No Scottish wedding would be complete without tartan

There's nothing more traditional than full Highland dress for a Scottish wedding but there are several different looks your groom might want to go for.  The most formal Highland outfit will be a kilt worn with a Prince Charlie jacket - that's quite a short fitted jacket, with lots of buttons, and will be traditionally worn with a waistcoat.  For a slightly less formal look, an Argyle jacket is slightly longer.  If you're looking for something truly stunning, you can't beat a fly plaid.  This is a version of the original great plaid (a huge piece of tartan, pleated and belted around the waist and then draped across the shoulders - think Outlander!).  The fly plaid is a shortened version and is draped across the shoulder with the majority of it hanging at the back, secured with a large plaid brooch.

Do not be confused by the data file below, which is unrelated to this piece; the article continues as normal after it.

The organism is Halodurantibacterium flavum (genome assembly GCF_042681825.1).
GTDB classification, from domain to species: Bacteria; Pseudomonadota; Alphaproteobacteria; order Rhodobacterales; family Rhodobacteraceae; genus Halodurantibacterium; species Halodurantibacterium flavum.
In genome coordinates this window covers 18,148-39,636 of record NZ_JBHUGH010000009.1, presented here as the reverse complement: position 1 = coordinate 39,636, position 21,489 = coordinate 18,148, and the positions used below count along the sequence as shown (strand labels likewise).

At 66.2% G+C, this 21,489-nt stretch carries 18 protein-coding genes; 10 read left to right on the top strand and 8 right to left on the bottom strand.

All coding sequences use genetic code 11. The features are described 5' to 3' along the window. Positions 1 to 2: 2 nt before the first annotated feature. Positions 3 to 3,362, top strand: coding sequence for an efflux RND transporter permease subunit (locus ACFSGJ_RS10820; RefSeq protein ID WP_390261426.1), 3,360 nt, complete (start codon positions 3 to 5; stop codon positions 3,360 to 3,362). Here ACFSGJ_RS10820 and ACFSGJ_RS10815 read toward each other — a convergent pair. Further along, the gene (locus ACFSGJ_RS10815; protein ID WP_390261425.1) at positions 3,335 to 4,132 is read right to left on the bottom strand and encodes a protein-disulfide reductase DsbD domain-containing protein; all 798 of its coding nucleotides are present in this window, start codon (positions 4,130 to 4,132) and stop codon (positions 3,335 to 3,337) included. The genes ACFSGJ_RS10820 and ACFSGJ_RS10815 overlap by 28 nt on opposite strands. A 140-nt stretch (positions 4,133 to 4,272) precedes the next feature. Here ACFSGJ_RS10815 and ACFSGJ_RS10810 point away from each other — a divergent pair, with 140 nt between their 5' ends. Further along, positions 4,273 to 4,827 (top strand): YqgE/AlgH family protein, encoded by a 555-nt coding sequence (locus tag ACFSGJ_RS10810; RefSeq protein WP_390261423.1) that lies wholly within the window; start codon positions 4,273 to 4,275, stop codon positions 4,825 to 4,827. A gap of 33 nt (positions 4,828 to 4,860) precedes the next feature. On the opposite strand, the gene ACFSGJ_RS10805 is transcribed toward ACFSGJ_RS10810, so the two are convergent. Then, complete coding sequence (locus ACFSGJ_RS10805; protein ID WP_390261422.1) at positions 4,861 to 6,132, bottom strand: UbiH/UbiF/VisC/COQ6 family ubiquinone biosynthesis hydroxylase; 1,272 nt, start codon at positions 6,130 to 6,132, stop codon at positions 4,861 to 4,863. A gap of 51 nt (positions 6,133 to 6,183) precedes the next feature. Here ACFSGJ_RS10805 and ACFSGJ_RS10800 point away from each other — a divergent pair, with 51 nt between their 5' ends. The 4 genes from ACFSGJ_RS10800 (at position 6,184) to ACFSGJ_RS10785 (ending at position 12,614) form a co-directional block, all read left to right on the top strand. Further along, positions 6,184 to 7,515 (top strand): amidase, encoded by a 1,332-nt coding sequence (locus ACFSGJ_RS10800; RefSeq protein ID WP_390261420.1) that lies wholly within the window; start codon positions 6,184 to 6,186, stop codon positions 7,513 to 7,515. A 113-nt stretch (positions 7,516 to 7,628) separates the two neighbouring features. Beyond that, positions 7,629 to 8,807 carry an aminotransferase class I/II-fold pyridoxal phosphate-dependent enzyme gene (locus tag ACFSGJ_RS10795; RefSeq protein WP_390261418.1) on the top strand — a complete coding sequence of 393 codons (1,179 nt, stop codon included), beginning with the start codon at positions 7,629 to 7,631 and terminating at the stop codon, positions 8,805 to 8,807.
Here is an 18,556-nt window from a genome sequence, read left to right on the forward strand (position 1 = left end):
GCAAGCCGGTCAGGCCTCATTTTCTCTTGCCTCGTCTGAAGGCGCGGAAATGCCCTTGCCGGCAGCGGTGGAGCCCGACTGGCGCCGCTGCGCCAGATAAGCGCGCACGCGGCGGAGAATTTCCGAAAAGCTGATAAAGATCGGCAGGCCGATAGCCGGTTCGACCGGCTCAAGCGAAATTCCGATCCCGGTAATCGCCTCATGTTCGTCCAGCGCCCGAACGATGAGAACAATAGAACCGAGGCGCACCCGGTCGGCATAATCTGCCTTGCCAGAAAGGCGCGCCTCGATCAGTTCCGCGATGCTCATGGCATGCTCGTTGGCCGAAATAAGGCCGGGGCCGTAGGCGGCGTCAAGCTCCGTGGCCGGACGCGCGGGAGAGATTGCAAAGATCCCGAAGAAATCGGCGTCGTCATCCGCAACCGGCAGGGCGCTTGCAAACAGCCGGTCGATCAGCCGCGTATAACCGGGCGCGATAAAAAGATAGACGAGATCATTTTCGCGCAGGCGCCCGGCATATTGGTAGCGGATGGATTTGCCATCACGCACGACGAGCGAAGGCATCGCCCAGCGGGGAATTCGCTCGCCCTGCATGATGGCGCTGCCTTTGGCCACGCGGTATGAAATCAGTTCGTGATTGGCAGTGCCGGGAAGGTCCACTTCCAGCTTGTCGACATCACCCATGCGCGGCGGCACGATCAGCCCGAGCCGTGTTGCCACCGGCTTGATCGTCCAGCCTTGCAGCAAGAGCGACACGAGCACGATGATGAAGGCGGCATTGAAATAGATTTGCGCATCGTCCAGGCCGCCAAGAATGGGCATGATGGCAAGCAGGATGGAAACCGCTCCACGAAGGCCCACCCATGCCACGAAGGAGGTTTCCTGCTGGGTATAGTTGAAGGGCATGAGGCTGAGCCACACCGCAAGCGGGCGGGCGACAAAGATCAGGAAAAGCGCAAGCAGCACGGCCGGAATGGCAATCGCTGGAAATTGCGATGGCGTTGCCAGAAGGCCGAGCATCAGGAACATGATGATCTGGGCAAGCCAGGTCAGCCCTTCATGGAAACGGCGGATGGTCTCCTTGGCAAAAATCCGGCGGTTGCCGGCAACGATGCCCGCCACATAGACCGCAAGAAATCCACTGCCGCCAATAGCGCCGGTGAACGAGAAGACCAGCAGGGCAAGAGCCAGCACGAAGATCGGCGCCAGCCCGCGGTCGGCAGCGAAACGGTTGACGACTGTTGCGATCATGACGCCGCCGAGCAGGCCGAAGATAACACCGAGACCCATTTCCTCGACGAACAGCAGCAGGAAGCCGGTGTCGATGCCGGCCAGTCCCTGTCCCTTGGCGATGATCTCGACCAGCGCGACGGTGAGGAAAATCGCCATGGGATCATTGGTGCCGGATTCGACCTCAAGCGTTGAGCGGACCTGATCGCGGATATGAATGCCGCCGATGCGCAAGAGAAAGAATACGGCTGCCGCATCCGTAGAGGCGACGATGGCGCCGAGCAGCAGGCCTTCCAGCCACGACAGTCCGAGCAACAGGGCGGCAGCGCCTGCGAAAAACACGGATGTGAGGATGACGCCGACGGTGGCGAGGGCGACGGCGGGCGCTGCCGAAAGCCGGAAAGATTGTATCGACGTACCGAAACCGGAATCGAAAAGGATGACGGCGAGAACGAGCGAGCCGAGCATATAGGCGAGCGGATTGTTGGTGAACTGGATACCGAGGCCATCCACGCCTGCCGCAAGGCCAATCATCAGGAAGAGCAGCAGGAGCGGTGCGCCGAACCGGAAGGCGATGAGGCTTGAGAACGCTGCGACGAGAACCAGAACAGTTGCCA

And a few more stunning venue ideas ...

If the idea of pulling up a drawbridge and having your wedding on a private island, complete with its own 9-hole golf course and spa, is more your thing, then the stunning Isle of Eriska Hotel might suit you. Located in beautiful West Argyll, the hotel is in a little world of its own. And, ok, so there's no actual drawbridge, but that won't matter on this private island where, other than staff and guests, your only visitors might include seals, otters and - if you're lucky - eagles.